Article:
A recent analysis of 522 studies including over 116,000 adults with major depression identified 4 antidepressants as more effective and tolerable than 17 others. The 21 antidepressants, all available in the US, included tricyclics (amitriptyline, clomipramine), selective serotonin reuptake inhibitors (fluoxetine, sertraline, paroxetine, citalopram, escitalopram, fluvoxamine), serotonin-norepinephrine reuptake inhibitors (duloxetine, venlafaxine, desvenlafaxine, milnacipran, levomilnacipran), and atypicals (mirtazapine, nefazodone, vilazodone, vortioxetine, bupropion, trazodone).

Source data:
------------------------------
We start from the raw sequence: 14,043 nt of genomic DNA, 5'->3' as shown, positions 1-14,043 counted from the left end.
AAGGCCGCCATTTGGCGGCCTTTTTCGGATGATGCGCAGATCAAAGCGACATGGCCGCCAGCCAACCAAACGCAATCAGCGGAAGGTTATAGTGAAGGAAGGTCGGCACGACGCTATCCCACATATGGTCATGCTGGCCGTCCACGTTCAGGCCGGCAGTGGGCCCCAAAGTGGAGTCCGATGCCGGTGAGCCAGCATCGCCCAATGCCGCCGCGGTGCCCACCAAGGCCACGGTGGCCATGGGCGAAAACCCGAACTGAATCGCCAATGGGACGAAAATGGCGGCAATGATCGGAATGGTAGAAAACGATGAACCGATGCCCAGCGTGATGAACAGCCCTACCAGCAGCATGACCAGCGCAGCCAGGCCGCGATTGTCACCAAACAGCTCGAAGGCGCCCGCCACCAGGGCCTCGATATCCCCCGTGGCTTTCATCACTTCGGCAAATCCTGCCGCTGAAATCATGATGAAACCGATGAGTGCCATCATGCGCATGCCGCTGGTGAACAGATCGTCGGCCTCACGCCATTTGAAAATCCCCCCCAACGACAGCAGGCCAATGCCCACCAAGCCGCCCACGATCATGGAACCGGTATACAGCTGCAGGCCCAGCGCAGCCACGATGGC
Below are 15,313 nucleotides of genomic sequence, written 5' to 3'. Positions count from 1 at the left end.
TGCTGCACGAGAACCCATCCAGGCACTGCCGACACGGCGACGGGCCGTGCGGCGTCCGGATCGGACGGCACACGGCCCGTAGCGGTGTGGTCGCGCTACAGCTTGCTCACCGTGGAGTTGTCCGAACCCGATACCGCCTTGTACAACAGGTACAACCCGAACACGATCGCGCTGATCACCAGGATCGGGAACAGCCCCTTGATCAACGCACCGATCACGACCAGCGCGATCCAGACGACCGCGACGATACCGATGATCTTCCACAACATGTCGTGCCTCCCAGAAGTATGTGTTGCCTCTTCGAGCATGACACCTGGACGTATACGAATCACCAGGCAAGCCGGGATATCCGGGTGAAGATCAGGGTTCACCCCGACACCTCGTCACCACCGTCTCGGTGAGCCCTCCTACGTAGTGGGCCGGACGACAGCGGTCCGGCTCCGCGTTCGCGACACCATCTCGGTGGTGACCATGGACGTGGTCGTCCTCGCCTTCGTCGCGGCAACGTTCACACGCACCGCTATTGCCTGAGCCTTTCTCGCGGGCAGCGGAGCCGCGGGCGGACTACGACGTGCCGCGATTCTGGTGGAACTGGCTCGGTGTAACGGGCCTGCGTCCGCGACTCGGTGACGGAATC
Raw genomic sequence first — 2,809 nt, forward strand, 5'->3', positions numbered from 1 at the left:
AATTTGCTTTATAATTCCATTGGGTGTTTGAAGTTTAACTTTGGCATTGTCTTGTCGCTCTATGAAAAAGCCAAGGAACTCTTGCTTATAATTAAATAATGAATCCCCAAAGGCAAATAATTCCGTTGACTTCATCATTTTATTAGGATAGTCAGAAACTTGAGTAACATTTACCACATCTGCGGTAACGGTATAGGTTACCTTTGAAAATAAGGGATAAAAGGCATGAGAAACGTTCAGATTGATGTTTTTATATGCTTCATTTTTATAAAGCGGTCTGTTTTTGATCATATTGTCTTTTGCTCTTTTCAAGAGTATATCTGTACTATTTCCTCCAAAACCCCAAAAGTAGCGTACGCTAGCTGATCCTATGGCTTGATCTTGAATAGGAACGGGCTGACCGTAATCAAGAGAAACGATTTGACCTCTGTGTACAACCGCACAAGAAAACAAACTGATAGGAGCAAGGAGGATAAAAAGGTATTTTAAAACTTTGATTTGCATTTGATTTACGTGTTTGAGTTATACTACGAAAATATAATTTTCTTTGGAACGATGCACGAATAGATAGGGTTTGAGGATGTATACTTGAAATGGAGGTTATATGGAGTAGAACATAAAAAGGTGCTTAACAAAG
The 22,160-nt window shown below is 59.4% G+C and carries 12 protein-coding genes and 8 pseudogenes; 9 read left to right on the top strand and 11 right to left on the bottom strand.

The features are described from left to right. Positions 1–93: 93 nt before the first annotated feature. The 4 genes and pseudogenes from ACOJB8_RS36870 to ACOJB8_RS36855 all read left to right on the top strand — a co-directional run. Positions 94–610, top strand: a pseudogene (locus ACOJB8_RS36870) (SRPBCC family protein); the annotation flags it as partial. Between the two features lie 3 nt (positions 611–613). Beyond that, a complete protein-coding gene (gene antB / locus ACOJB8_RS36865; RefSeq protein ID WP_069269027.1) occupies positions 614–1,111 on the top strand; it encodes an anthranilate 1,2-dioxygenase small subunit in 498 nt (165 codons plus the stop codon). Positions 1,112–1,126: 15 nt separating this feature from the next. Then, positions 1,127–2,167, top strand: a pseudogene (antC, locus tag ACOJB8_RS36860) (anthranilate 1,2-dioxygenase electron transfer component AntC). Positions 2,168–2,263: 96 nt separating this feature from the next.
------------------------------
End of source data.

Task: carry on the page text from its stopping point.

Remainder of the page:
Most participants were women (62%; mean age 44 years) with moderate to severe depression (89%). Participants took manufacturer recommended doses for an average of 8 weeks. All antidepressants studied were more effective at improving symptoms of depression than placebo. The most effective antidepressants (= 50% improvement on depression evaluation scales) with the lowest dropout rates were escitalopram, mirtazapine, paroxetine, and sertraline. The least effective and worst tolerated were fluvoxamine and trazodone.
Antidepressants are one of the most frequently prescribed drug classes. With so many to choose from, these results provide a guide for initial therapy in uncomplicated depression (eg, non-psychotic, treatment-resistant, or bipolar).
• Cipriani A, et al. Lancet 2018; published online Feb 2018